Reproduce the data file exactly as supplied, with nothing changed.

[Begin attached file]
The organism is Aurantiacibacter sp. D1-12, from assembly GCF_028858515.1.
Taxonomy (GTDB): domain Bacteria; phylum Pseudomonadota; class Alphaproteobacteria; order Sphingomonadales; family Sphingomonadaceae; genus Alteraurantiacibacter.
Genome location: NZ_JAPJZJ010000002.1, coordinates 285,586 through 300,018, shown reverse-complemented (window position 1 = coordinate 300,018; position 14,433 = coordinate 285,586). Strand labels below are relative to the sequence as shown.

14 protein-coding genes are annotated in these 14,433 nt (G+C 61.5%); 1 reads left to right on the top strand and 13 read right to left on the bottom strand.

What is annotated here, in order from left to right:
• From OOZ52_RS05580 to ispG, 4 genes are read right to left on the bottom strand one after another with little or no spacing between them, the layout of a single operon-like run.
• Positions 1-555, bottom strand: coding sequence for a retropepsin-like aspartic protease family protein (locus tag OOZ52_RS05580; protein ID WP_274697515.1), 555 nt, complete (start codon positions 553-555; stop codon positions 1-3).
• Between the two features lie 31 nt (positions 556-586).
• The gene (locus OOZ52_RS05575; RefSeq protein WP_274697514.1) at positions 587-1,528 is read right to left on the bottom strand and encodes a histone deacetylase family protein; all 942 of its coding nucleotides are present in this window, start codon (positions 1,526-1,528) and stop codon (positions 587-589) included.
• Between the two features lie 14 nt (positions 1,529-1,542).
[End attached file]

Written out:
The organism is Aurantiacibacter sp. D1-12, from assembly GCF_028858515.1.
Taxonomy (GTDB): domain Bacteria; phylum Pseudomonadota; class Alphaproteobacteria; order Sphingomonadales; family Sphingomonadaceae; genus Alteraurantiacibacter.
Genome location: NZ_JAPJZJ010000002.1, coordinates 285,586 through 300,018, shown reverse-complemented (window position 1 = coordinate 300,018; position 14,433 = coordinate 285,586). Strand labels below are relative to the sequence as shown.

14 protein-coding genes are annotated in these 14,433 nt (G+C 61.5%); 1 reads left to right on the top strand and 13 read right to left on the bottom strand.

What is annotated here, in order from left to right:
• From OOZ52_RS05580 to ispG, 4 genes are read right to left on the bottom strand one after another with little or no spacing between them, the layout of a single operon-like run.
• Positions 1-555, bottom strand: coding sequence for a retropepsin-like aspartic protease family protein (locus tag OOZ52_RS05580; protein ID WP_274697515.1), 555 nt, complete (start codon positions 553-555; stop codon positions 1-3).
• Between the two features lie 31 nt (positions 556-586).
• The gene (locus OOZ52_RS05575; RefSeq protein WP_274697514.1) at positions 587-1,528 is read right to left on the bottom strand and encodes a histone deacetylase family protein; all 942 of its coding nucleotides are present in this window, start codon (positions 1,526-1,528) and stop codon (positions 587-589) included.
• Between the two features lie 14 nt (positions 1,529-1,542).